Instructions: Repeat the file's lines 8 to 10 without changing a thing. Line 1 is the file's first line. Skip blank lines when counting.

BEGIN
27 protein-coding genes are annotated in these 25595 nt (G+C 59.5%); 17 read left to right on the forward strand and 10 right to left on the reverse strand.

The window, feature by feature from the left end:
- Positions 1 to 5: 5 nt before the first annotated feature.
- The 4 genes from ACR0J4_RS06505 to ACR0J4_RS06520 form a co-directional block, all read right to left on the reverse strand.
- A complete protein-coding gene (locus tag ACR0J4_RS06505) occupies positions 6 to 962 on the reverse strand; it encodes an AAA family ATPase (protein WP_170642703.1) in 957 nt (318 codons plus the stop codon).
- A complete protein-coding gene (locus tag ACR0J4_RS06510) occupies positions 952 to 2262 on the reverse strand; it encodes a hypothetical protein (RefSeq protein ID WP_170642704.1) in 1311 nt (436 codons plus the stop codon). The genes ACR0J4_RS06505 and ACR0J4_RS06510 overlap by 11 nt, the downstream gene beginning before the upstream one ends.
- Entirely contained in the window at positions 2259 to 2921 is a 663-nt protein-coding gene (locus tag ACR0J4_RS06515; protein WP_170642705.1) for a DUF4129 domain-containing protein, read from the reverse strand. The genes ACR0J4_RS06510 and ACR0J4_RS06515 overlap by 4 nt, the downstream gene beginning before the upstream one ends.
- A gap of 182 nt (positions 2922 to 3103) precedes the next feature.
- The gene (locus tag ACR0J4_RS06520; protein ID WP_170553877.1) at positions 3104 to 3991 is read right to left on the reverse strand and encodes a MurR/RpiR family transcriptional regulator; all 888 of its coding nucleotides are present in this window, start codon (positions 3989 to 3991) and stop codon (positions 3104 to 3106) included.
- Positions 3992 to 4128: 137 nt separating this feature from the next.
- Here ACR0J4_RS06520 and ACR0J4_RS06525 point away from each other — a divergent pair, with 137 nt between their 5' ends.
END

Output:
- A gap of 182 nt (positions 2922 to 3103) precedes the next feature.
- The gene (locus tag ACR0J4_RS06520; protein ID WP_170553877.1) at positions 3104 to 3991 is read right to left on the reverse strand and encodes a MurR/RpiR family transcriptional regulator; all 888 of its coding nucleotides are present in this window, start codon (positions 3989 to 3991) and stop codon (positions 3104 to 3106) included.
- Positions 3992 to 4128: 137 nt separating this feature from the next.